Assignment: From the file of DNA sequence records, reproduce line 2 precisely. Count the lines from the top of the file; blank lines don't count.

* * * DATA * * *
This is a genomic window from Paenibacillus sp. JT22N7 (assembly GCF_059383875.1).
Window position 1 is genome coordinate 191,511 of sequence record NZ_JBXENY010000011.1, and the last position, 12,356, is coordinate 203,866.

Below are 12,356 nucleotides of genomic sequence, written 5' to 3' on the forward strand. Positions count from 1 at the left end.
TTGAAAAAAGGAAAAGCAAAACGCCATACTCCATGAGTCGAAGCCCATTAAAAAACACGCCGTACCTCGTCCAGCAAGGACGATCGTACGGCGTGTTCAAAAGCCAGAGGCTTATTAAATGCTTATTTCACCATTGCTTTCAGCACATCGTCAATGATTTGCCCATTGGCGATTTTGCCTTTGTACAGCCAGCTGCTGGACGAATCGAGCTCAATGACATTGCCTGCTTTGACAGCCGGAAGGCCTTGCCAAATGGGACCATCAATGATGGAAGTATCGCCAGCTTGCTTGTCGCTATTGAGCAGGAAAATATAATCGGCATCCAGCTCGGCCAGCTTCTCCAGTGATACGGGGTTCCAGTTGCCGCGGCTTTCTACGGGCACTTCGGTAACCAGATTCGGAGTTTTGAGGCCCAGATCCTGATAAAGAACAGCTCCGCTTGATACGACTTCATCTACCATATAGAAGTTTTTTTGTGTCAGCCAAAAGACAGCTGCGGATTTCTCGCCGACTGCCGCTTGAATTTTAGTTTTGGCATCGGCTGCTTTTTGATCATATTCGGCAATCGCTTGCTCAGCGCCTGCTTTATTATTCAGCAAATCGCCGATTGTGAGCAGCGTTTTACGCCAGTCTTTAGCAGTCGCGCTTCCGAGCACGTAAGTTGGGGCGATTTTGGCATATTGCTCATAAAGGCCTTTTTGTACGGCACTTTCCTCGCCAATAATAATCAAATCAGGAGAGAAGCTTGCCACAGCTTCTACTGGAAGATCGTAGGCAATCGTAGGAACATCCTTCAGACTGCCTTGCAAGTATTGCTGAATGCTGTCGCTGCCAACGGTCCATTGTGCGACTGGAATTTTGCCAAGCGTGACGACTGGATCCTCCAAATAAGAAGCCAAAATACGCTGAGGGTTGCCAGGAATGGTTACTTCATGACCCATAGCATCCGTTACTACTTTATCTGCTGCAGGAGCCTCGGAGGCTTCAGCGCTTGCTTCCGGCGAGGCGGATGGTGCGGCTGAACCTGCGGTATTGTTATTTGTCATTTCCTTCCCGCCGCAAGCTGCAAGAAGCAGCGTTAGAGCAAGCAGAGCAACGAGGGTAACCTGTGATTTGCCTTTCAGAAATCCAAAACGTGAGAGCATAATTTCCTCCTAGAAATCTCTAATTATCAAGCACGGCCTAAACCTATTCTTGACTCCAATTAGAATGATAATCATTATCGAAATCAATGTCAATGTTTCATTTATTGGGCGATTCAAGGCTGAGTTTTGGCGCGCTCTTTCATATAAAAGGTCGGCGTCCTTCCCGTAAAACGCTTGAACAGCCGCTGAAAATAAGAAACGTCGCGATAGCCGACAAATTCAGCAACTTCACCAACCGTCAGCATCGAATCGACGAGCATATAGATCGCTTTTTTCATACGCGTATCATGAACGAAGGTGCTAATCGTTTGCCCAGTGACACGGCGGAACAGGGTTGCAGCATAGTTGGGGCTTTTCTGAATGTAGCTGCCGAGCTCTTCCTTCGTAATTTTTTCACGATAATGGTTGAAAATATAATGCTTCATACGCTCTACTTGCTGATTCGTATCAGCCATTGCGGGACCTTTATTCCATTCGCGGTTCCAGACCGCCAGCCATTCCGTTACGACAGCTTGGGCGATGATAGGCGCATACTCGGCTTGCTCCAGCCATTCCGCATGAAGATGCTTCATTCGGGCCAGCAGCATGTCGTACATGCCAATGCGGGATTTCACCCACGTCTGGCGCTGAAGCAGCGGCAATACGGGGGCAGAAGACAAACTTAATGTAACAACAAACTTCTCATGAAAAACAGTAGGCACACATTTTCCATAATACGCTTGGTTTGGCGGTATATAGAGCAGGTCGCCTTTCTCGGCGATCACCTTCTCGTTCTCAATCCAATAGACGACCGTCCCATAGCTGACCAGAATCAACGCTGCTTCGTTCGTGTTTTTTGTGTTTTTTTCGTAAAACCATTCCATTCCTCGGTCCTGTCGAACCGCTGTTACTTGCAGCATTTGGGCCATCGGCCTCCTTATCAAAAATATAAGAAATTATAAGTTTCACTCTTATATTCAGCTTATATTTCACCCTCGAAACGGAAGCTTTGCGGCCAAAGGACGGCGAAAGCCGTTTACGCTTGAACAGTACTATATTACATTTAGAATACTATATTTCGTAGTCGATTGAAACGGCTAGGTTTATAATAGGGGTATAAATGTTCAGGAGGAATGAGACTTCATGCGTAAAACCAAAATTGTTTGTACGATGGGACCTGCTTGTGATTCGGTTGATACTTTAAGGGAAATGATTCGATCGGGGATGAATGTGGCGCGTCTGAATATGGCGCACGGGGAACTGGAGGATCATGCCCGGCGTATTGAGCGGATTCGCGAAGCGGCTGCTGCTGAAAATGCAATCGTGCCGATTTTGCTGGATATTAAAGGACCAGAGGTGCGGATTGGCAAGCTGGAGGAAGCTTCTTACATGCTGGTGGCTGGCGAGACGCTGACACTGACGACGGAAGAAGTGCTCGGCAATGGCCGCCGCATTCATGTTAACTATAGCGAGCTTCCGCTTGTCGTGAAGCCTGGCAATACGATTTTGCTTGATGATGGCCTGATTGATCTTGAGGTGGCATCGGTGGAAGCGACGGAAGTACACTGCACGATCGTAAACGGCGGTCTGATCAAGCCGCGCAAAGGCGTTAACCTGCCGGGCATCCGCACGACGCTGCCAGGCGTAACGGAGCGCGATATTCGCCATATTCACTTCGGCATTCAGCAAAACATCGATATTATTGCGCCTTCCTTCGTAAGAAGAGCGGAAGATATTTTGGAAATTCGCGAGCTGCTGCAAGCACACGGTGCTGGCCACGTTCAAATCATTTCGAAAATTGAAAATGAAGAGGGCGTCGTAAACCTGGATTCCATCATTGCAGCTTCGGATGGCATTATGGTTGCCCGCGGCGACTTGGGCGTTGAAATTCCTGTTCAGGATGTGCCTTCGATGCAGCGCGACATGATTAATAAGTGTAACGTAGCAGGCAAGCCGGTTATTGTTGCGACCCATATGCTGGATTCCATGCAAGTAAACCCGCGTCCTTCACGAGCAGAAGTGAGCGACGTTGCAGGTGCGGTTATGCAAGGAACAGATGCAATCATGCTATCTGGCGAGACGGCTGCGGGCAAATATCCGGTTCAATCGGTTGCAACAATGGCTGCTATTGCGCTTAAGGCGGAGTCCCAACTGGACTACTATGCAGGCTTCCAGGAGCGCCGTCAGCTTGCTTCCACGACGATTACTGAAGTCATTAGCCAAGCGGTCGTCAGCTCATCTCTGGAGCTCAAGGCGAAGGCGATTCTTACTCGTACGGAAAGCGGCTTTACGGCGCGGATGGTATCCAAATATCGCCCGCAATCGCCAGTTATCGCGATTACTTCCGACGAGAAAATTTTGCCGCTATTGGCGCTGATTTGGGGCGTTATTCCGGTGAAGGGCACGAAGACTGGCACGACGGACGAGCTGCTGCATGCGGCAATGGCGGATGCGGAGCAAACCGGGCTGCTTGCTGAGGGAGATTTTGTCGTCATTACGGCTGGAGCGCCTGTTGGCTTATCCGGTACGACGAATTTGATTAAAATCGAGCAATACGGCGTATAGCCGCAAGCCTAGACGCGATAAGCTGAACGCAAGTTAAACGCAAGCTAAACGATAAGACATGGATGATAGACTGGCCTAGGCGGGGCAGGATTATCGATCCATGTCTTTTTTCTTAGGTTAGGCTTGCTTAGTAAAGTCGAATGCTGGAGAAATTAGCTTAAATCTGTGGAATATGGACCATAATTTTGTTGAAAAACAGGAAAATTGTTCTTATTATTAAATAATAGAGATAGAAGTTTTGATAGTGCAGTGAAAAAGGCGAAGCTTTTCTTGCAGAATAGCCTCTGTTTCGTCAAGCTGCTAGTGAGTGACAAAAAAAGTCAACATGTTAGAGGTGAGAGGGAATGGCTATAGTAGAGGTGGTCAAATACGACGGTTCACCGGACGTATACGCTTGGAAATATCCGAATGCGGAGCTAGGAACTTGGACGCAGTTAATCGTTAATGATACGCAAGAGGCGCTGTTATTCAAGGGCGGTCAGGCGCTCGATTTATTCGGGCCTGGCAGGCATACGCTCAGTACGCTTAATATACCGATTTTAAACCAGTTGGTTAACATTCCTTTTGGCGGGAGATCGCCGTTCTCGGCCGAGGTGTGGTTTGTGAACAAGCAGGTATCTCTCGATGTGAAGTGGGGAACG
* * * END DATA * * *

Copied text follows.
Window position 1 is genome coordinate 191,511 of sequence record NZ_JBXENY010000011.1, and the last position, 12,356, is coordinate 203,866.